Car Ownership 101 — How and Why Should I Rotate My Tires?

September 9th, 2022 by

It may seem like a simple operation that can be put off until later, but tire rotation is extremely important. Cars, trucks, SUVs, and other road vehicles that do not have their tires rotated regularly run the risk of causing expensive but easily preventable damage. Let’s take a look at what tire rotation is, why it has to be done for the proper upkeep of any road vehicle, and how it is carried out.

Tire Rotation, Balance, and Alignment: Definitions and Schedules

Three terms are often mistakenly used interchangeably regarding wheel and tire maintenance. The first is tire rotation, which is the switching of tires into a predetermined position to reduce the prevalence of tire wear. The second is tire balance, which is balancing the weight of the tires in relation to the wheels. The third is wheel alignment, which is the adjustment of wheel angle to ensure that the vehicle moves straight down the road when the steering wheel sets the drive system in that direction.

We’ll be talking about rotation here, but the other two play important roles in ensuring that a vehicle is safe to drive and unlikely to wear its tires out too quickly. Regular driving will eventually throw off proper rotation, balance, and alignment, so all three of these operations need to be done regularly.

Tire rotations should be carried out every 7,500 miles or every six months, whichever comes first. Tires should be rebalanced every 12,000 miles or once every other rotation, whichever comes first. Tire alignment should be restored every 60,000 miles or every other oil change, whichever comes first. If your vehicle gets exceptionally heavy use, especially off-road, all these maintenance operations will need to be done more often. The more stress put on the related systems, the more quickly their rotation, balance, and alignment are thrown off.

Why Should I Rotate My Tires?

Rotation prevents tire wear and increased stress on the rotors and other connected components by setting the tires into an ideal position based on engineering specifications. These specifications vary between drive and tire types, but shop mechanics are well-trained in the procedure, and the steps to rotate every drive type are readily available for reference.

If tires go without rotation for an extended period of time, their treads will wear out more quickly. For front-wheel drivetrain vehicles, it will cause more severe wearing on the front two wheels. For rear-wheel drivetrain vehicles, it will cause greater wear on the rear two.

When regular rotations aren’t done on vehicles with all-wheel or four-wheel drivetrains, all four tires will wear more quickly, but their tires will wear evenly in contrast to the uneven wear for two-wheel drive tires. If a vehicle runs for an extended period without rotation of its tires, the tires may lose enough tread and base rubber to cause a blowout.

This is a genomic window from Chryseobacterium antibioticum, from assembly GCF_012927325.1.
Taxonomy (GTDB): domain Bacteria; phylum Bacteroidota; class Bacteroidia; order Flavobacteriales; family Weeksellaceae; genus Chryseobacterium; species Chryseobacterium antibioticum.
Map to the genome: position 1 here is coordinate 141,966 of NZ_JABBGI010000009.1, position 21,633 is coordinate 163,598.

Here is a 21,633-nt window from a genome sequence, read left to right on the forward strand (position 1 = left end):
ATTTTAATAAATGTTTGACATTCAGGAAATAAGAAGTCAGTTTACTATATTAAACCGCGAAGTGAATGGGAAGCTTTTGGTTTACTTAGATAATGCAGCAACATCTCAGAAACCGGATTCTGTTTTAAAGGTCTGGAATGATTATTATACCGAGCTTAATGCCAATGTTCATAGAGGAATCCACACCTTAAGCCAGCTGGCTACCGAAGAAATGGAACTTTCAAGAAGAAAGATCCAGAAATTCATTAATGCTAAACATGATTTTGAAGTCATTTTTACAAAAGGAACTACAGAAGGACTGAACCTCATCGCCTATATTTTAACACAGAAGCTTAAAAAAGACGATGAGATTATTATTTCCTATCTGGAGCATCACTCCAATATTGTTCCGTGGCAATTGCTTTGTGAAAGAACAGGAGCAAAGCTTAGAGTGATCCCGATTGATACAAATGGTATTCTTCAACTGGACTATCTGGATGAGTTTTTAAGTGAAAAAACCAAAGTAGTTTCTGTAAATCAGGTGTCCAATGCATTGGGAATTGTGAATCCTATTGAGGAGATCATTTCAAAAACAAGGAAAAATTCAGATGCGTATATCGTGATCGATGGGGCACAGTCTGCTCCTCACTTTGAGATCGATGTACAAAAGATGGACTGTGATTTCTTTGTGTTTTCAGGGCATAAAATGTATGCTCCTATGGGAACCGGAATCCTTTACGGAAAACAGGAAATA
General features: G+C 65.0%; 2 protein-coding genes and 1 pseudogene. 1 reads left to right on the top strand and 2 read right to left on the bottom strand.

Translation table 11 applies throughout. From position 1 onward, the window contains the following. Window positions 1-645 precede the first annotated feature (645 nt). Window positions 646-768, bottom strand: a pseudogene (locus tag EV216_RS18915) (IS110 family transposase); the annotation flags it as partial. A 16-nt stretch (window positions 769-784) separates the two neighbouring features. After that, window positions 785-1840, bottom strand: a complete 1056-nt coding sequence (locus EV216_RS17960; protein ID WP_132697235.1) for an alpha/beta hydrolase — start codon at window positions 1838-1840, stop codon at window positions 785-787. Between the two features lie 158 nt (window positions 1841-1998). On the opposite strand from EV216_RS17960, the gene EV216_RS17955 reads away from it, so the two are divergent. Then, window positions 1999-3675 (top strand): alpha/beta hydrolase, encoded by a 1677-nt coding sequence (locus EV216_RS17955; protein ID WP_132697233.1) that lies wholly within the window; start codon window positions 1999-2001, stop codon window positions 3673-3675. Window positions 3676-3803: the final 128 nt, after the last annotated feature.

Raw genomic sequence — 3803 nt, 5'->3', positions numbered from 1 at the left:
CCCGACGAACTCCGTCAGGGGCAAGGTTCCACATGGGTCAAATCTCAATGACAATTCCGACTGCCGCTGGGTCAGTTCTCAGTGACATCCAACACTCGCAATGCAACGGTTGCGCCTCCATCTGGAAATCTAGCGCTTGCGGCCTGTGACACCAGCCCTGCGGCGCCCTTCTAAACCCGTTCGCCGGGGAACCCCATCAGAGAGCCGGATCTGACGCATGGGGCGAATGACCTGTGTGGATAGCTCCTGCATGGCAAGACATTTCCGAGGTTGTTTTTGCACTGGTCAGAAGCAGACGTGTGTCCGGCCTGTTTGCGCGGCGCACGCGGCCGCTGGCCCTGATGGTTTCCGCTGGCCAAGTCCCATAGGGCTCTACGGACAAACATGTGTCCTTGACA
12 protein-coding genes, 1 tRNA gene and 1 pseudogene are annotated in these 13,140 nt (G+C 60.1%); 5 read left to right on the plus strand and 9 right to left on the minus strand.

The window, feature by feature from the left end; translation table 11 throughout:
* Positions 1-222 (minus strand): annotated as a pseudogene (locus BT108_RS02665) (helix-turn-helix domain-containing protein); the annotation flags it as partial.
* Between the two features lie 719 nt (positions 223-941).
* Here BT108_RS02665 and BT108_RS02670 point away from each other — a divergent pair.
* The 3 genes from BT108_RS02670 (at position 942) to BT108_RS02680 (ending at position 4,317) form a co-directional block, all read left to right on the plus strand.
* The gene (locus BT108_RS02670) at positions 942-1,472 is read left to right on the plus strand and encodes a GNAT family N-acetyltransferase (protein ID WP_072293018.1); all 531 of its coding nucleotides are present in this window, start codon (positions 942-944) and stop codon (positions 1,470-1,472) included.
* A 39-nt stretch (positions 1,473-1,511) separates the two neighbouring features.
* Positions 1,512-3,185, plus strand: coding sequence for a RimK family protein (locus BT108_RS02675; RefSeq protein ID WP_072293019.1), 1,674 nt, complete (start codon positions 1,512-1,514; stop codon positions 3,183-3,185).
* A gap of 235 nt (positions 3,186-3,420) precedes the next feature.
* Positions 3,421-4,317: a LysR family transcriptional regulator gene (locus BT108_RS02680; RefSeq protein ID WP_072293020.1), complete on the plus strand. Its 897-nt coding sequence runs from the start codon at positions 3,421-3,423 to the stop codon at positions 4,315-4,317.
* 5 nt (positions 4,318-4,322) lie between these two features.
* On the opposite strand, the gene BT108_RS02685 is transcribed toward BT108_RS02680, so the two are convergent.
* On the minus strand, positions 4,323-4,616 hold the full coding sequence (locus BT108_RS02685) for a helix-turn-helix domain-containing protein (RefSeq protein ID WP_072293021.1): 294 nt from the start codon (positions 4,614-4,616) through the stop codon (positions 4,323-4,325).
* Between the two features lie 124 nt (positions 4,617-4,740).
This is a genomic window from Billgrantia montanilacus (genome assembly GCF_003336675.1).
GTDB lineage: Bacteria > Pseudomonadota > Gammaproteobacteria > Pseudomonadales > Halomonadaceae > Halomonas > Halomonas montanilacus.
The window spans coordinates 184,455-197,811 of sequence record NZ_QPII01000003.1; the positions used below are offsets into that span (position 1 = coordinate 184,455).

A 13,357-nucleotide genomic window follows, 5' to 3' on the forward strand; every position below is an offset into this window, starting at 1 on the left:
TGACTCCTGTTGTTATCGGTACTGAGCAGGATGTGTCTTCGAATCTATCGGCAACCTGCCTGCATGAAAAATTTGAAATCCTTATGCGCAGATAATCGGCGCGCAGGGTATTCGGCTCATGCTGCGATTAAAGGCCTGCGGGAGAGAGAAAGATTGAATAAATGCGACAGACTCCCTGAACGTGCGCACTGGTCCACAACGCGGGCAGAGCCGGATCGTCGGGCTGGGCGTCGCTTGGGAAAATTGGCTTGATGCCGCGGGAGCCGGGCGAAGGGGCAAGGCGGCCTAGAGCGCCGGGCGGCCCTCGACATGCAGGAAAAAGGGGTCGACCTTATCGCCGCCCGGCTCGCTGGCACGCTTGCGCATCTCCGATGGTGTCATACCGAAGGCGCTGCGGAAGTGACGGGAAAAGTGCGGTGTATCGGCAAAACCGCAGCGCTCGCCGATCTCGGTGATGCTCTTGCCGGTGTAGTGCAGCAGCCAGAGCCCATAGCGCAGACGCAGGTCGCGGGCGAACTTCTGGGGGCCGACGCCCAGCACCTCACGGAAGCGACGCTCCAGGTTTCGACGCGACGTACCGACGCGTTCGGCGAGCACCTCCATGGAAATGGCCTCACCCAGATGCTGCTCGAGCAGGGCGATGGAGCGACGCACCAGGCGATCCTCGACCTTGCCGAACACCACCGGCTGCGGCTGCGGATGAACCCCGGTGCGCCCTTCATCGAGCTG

Tires with worn-out treads will hydroplane far more easily than those with solid ones. A tire that bursts in the middle of driving can have expensive and serious consequences, so make sure to get your tires rotated on schedule. There is no reason to take such a major risk when a simple maintenance task can prevent it.

How Should I Rotate My Tires?

The simplest and easiest way to have them rotated is to take your vehicle into a certified service center, but we’re glad to detail the process here if you’d rather handle it yourself. You’ll need a few sturdy tools to do this properly. The first is a car jack. Many are available on the market, but make sure you get one with the correct rating to handle your vehicle’s weight. The measurement in the owner’s manual used for this is known as curb weight. The other tools you’ll need are a jack stand and a lug wrench.

You’ll need to find out whether your tires are directional or non-directional. Directional tires are meant for one side of the car or the other, so they aren’t meant to be switched to the other side. Directional tires are rotated by switching the front right with back right and front left with back left.

Non-directional tires can be changed to any position. To rotate non-directional tires on a rear-wheel drive vehicle, move the front right tire to the rear left, the front left tire to the rear right, the rear right tire to the front right, and the rear left tire to the front left. If you have a front-wheel drive system, the process is the same.

If you have a full-size spare tire, you can add it to the rotation to extend the tread life of all five tires, but make sure you replace all of them after they wear down. A nearly bald spare tire isn’t just near useless — it’s dangerous. The entire operation should take no more than 20 minutes after you get set up.

First, engage the parking brake, then loosen the lug nuts on all four wheels. Lift one wheel with the jack and put the jack stands in place. You can use the jack stands on all four tires at once to do the work, or jack each tire up separately as you move around the vehicle. Either method is valid. Remove the tires and rotate them according to the above patterns.

Screw the lug nuts in by hand until you can turn them no further. Finally, lower the vehicle onto the ground and tighten the lug nuts with your lug wrench. Make sure all lug nuts are tightened evenly on each tire. Unevenly tightened lug nuts can cause rotor damage over time.

If you want your tire rotation done quickly and correctly and to have your vehicle inspected for safety, bring your vehicle into Applegate Chevrolet. The expertly trained and highly experienced crew at our shop will have the work done in no time. Feel free to contact us and set up a time for your tire rotation at your convenience. We’ll be glad to handle all of your vehicle’s maintenance work.

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